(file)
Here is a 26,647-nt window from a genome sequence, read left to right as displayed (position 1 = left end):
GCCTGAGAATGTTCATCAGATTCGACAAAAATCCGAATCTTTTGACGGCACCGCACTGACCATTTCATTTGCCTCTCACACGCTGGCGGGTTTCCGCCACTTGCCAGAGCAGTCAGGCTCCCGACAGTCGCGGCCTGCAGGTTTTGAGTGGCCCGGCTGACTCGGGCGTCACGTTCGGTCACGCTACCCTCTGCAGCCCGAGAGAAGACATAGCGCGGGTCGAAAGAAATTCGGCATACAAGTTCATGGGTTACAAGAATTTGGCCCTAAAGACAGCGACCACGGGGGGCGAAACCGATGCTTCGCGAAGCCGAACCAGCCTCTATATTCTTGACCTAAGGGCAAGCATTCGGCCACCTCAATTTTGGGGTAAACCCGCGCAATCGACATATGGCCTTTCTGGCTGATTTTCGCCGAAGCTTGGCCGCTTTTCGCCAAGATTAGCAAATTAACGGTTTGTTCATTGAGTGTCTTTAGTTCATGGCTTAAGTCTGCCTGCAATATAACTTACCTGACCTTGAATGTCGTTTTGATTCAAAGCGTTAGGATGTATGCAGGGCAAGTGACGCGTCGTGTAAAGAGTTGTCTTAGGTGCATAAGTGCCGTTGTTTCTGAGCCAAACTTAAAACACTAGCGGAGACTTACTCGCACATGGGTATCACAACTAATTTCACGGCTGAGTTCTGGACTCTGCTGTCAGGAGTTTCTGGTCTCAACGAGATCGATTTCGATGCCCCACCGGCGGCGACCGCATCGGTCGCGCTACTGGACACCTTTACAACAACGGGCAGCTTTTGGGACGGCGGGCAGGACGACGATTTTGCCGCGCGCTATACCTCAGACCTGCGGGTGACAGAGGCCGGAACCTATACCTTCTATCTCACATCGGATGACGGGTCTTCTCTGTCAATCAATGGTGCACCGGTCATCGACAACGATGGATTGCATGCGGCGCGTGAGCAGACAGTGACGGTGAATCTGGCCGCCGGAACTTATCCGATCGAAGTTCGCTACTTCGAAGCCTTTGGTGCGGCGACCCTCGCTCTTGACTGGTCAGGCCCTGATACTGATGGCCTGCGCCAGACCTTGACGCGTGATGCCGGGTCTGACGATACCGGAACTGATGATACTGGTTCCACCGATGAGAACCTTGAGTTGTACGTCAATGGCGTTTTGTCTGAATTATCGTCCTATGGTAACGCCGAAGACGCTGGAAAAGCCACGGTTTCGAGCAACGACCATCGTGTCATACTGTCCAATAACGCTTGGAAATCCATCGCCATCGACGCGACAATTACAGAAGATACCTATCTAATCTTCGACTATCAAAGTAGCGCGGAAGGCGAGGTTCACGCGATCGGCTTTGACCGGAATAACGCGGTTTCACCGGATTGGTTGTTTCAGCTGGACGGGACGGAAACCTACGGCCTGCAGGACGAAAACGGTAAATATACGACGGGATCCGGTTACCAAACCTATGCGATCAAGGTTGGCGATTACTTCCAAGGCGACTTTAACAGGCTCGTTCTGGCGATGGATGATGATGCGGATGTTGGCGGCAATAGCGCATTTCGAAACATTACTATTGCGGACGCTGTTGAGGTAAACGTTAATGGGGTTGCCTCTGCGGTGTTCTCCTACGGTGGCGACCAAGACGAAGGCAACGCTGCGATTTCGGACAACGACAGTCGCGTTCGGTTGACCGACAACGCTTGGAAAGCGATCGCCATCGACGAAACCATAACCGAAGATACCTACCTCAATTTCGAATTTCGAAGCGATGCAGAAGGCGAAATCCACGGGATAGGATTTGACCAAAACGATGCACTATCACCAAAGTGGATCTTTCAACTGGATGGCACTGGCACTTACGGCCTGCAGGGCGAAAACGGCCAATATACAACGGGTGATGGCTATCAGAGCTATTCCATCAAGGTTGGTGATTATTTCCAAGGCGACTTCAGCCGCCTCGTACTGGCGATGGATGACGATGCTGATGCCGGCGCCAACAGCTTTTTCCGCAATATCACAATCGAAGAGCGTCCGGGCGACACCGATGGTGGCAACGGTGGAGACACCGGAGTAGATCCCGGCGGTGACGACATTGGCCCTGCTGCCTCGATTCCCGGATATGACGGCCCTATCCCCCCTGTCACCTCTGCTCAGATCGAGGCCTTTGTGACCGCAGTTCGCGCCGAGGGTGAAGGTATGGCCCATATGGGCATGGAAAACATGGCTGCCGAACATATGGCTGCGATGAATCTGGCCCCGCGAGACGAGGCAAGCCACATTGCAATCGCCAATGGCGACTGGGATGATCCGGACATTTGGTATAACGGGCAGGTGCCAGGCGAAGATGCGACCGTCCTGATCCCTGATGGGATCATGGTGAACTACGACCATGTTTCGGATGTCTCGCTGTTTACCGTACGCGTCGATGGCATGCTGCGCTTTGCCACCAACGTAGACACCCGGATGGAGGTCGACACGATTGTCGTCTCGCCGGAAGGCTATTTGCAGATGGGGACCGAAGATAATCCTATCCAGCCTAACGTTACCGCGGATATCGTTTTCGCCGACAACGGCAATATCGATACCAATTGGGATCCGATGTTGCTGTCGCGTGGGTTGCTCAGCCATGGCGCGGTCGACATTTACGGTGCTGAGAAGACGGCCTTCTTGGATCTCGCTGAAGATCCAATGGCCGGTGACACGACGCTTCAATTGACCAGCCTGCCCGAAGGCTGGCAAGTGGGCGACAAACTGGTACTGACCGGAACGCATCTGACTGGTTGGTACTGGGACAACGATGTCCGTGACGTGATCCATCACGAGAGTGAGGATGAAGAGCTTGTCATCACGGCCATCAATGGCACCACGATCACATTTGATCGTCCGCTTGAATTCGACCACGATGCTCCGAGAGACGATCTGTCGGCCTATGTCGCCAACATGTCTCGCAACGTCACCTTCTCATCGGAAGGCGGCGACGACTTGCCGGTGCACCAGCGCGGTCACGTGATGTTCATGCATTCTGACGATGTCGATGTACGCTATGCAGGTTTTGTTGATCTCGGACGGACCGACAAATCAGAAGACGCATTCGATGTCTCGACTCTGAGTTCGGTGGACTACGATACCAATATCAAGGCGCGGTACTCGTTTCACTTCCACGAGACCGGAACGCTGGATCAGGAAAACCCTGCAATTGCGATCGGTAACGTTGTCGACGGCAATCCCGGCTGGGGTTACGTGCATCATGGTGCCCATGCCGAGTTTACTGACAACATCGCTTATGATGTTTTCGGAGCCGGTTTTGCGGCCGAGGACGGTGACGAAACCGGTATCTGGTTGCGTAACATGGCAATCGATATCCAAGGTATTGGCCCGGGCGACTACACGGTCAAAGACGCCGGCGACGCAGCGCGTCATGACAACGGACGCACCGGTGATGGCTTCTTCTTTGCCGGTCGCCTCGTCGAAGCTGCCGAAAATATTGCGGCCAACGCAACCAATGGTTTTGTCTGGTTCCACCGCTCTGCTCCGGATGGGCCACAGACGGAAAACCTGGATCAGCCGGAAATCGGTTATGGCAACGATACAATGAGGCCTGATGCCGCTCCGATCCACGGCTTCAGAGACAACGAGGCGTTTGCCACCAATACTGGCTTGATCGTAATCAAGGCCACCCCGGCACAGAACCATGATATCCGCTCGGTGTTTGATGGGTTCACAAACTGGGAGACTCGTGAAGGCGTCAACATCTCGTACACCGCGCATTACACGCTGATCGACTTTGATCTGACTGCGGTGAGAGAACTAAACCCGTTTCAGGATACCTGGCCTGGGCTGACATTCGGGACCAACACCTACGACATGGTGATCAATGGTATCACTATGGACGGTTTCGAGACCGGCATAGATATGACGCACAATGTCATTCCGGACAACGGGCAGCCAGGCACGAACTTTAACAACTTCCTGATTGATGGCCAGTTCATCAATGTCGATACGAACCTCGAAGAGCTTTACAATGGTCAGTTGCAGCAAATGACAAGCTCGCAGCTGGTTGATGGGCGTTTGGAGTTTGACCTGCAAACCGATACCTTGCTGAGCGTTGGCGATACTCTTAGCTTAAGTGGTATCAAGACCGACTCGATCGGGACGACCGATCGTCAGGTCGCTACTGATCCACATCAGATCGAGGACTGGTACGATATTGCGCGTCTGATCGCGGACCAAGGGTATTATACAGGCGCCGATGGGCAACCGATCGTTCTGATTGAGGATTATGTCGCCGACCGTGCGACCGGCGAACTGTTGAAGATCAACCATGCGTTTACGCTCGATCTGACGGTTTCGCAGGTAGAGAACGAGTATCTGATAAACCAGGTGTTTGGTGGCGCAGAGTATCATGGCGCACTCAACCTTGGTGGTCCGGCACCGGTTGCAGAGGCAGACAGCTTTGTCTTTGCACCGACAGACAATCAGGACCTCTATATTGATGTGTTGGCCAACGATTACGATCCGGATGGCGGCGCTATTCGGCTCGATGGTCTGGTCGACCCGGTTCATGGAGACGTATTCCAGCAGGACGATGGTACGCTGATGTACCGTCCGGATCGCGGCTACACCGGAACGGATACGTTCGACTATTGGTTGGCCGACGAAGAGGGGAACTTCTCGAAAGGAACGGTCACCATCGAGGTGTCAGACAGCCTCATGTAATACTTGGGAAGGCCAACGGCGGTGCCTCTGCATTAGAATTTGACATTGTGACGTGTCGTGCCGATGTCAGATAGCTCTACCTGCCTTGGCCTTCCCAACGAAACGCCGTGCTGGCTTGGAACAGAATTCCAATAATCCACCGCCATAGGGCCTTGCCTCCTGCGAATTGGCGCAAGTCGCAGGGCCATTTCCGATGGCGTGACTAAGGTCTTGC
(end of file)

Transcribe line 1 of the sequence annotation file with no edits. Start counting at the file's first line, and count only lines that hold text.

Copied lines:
Here is a 26,647-nt window from a genome sequence, read left to right as displayed (position 1 = left end):